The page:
NASHVILLE, Tenn. (BP)–Among about 95 people who have worked on the Holman Christian Standard Bible, I’m one of a handful with an English-only pedigree. I can’t read Greek or Hebrew and, if I could, I might never get any work done. My job as an English stylist is to make sure the text from a translator in England through an editor in Chicago is consistent with another section from California edited in Texas. I’m a stylistic funnel of sorts, which would be easy except that I have to change things without changing anything.
By the time a translation text gets to me, biblical scholars and language specialists have hammered out hundreds of decisions about meaning and nuance, syntax and grammar. But that still leaves personal variations in word choice, sentence structure and application of the HCSB project guidelines. My challenge is to conform various sections from different translators without compromising the precision of the English rendering.
The most useful tools in my box are also the simplest: punctuation and word order. Subtle differences in how sentences are broken up and how various sections are connected can dramatically improve readability. Moving words and clauses around a little can bring big improvements as well. When I want to change a word or verb tense, or anything else that might affect the meaning, I talk it over with one of the translators first.
Although I don’t get caught up in scholarly arguments, I do ask questions about consistency and ease of reading. How easy is the translation to memorize? How does it flow when read aloud? Are there obscure words American readers might stumble over or misunderstand?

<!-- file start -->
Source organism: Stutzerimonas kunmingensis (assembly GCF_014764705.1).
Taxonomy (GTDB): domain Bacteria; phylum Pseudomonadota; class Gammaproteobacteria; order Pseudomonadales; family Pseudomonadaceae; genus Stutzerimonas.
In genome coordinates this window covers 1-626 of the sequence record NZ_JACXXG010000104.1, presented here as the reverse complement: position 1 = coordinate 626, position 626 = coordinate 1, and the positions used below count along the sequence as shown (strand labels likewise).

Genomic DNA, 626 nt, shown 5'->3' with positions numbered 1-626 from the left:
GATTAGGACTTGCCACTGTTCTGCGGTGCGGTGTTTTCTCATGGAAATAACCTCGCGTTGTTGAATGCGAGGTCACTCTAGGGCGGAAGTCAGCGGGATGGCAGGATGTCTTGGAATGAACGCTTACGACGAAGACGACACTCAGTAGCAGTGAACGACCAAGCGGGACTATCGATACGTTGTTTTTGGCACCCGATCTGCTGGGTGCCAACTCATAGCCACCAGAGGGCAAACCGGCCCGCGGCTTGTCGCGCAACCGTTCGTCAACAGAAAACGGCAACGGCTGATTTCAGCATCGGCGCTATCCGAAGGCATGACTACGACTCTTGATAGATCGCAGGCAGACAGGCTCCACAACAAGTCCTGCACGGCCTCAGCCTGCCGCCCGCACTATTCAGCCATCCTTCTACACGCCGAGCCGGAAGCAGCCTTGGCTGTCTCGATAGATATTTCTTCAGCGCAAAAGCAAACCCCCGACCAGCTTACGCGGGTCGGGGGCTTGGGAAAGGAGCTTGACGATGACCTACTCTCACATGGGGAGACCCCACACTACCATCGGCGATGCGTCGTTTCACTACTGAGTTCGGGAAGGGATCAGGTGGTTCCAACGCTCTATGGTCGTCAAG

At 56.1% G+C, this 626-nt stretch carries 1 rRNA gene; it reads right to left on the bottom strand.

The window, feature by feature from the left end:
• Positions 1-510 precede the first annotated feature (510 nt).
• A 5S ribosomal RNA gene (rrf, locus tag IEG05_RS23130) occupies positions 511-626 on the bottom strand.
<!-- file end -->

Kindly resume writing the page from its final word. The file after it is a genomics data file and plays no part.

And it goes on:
One more crucial element is the guffaw factor. Even if a translated phrase is clear and accurate, is it appropriate for Scripture? What about an irritated speaker saying, “Who are these guys?” Or an Old Testament patriarch calling somebody a jerk? Based on contemporary American English, these are probably the most accurate readings of these passages. But could a seventh-grader get through them without snickering? Could a layman read them from the lectern without hesitation? Probably not. So we settle on alternatives.
Once I’ve made my recommendations, the text goes to the general editor one last time to make sure it still meets HCSB standards of accuracy. Though my emphasis is on readability, the meaning and the message always come first.
When a section of text is finally committed to type, my work is invisible if I’ve done it right. There’s an inevitability about a good translation: whether you read it or listen to it, it sounds like it could never have been any other way. All the discussions and dueling e-mails about whether angels speak using contractions, and the countless other questions great and small that translators have wrestled with in a particular chapter or book, disappear beneath the surface, leaving a smooth, clean, confident page containing the inspired Word of God for a new generation and a new century.
Few projects in my life have been so intense and complicated. Fewer still have been so richly satisfying.
Perry is an author in Nashville, Tenn., in addition to serving as an English stylist with the Holman Christian Standard Bible.